“So you two did finally get in touch. Have you finalize a date? Anytime is all right with me. Although June is the month for weddings, I’m hoping you can make it earlier.”

He almost dropped the parfait. “Well, uh, not exactly. Rodney just got back from Miami after closing a deal so there wasn’t much time to talk.”

His mother nodded. Whirled the wine around in her glass. Fluffed her hair. “A savvy businessman, I like that in a future son-in-law. I was telling Calista how lucky I am while you were out there smoking.”

Damn! He cupped his hand over his mouth again and breathed. I knew those mints wouldn’t work. I should sue the company. “Where do you want me to put these?” Please say, ‘Another state’, so I can leave.

Calista tapped the spoon against the top of the pot, put it down and walked over. “Oh, Donnie, that looks so delicious! And there’s so much, enough to feed an army.”

“I know, sometimes I get carried away.” One night a couple of years ago while entangled in an affair with what he later discovered was a married man, he started flipping though a cookbook making recipes. My God, I even baked a cake with mayonnaise! Which actually didn’t taste half bad. Of course when I’m upset I’ll eat anything. That’s my major problem. That highly original name he gave me ‘John’ was probably a lie like everything else. Probably has a covey of kids. I know that white band of skin around his left ring finger should’ve been a clue, but sometimes the little head takes over and does the thinking. Live and learn I guess while being screwed in-between.

Calista picked up the tray of pastries. “We’ll set them on the sideboard in the dining room. Excuse us, Mrs. Lawrence, we’ll only be a minute.”

Donnie’s mother waved the wine glass in her hand. “Of course, Darlings. Go do whatever you must. I don’t need to be entertained every moment.”

Donnie glared at his mother. Of course you do. And watched. He followed with the pies and parfait.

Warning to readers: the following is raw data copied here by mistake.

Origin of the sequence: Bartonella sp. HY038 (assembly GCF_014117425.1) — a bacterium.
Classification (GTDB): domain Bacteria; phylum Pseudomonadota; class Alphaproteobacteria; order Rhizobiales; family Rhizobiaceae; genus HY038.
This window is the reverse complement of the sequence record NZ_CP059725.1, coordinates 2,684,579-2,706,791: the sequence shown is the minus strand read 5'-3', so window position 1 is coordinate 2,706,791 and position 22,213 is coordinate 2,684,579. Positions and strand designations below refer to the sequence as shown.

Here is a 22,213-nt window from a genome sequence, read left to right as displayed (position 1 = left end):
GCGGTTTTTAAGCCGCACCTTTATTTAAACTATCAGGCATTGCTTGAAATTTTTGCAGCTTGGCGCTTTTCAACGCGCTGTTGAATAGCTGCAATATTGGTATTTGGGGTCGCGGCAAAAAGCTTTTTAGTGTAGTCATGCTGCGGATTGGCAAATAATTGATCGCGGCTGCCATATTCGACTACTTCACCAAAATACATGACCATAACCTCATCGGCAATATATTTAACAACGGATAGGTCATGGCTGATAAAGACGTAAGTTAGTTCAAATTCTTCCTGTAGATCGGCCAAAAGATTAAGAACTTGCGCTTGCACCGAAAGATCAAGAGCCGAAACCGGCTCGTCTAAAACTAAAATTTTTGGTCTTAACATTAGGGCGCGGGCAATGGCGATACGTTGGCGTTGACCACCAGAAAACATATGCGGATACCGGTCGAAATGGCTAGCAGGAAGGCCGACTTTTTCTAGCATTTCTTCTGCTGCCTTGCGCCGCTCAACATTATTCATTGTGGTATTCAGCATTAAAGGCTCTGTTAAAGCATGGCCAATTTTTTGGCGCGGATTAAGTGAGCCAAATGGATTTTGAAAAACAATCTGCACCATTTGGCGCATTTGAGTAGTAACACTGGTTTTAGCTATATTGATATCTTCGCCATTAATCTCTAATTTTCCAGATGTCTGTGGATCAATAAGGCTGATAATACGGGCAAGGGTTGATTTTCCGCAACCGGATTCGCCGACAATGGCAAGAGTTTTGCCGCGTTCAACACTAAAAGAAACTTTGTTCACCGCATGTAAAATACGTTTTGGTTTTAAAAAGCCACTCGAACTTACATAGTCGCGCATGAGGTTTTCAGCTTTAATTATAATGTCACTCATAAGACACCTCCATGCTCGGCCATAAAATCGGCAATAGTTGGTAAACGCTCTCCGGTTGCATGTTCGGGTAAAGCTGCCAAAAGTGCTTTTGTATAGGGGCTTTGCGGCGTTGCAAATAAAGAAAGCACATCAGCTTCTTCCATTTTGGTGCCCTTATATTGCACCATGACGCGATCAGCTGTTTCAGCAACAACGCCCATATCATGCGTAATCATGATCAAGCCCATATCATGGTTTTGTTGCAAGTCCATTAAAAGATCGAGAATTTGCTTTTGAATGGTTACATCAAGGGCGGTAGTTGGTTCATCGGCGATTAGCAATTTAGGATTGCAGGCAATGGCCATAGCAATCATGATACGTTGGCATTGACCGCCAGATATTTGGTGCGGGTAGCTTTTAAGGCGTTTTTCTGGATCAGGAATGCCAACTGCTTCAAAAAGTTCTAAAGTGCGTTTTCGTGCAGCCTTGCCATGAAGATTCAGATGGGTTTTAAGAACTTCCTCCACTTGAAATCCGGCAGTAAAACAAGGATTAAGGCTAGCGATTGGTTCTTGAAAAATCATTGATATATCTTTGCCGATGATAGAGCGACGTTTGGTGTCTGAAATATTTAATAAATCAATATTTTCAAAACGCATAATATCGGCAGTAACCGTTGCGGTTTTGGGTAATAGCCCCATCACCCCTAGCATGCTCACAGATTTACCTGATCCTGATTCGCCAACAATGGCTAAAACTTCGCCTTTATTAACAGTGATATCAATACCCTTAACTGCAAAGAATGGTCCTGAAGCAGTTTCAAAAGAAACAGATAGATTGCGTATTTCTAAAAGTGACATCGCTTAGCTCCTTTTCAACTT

After they were in the next room, the swaying swinging door nearly still, the cloth covered table set with a cornucopia of fake fruit and leaves in the center, Calista whispered, “So I guess you haven’t told her yet.”

He shook his head. Sneered. “No.” They haven’t made a clock with the right time yet.

“But you did finally talk to Rodney?”

Nodded again, also sneered. “Yes.” Talked at is a better description.

“And?” They set the desserts down.

Donnie sighed. Started arranging the pies on the sterling silver tray again. Maybe I should alternate instead of putting each group together? “Well, to paraphrase, Rodney wasn’t exactly thrilled with the situation.” Naw, just leave them alone. But the croissants need to be pointed into each other in the middle. He almost touched one then decided to leave them alone.

Calista picked up the fourth plate, silverware and napkin from the table and put them back inside a drawer. “Well, I’m not exactly surprised. Not too many people want a wedding sprung on them without warning.”

“Union ceremony,” he said automatically putting the fourth glass into the china cabinet. It was crystal, a medium weight, though he didn’t recognize the pattern. Neither did he know the china, a blue-pink-silver flowered border on a white dish, or the silver, little scrolls on either side of the handle between a scripted S. The china is probably one of those grocery store promotions and the utensils silver-plated. The glasses were probably bought in bulk. Very middle-class. “Damn, why did I let it get this far?”

“Don’t worry, after we eat we’ll get everything straightened out.” Calista smiled. Walked back into the kitchen and he followed.

His mother was still at the counter sipping her wine. There was another glass near the bottle, not one of his, and Donnie helped himself. Actually he felt like swigging from the bottle. It was a 1997 white Bordeaux, a tad sweet. At this point in time I’ll drink Mad Dog 20-20 from a brown paper bag.

Calista quickly peeked into the oven.

“Is there anything else I may help you with?” he asked after taking another sip. He wanted to go around tasting, making sure she put enough seasoning in everything, but knew that would be rude.

“Yes,” Calista said pouring gravy into a boat, “help me get the food on the table then we’ll be ready to eat.”

“It all smells just heavenly,” Donnie’s mother exclaimed. “Dear, you’ll make a wonderful catch for some man one day.”

“Thank you, Mrs. Lawrence.”

Donnie took the turkey out to the table. Bet my BMW it’s a Butterball.

from Dearly Beloved in Duo: Two Novels





About John Northcutt Young

I write. Remember making-up stories from spelling words in the fifth grade. A journalism degree followed. Thanks for looking.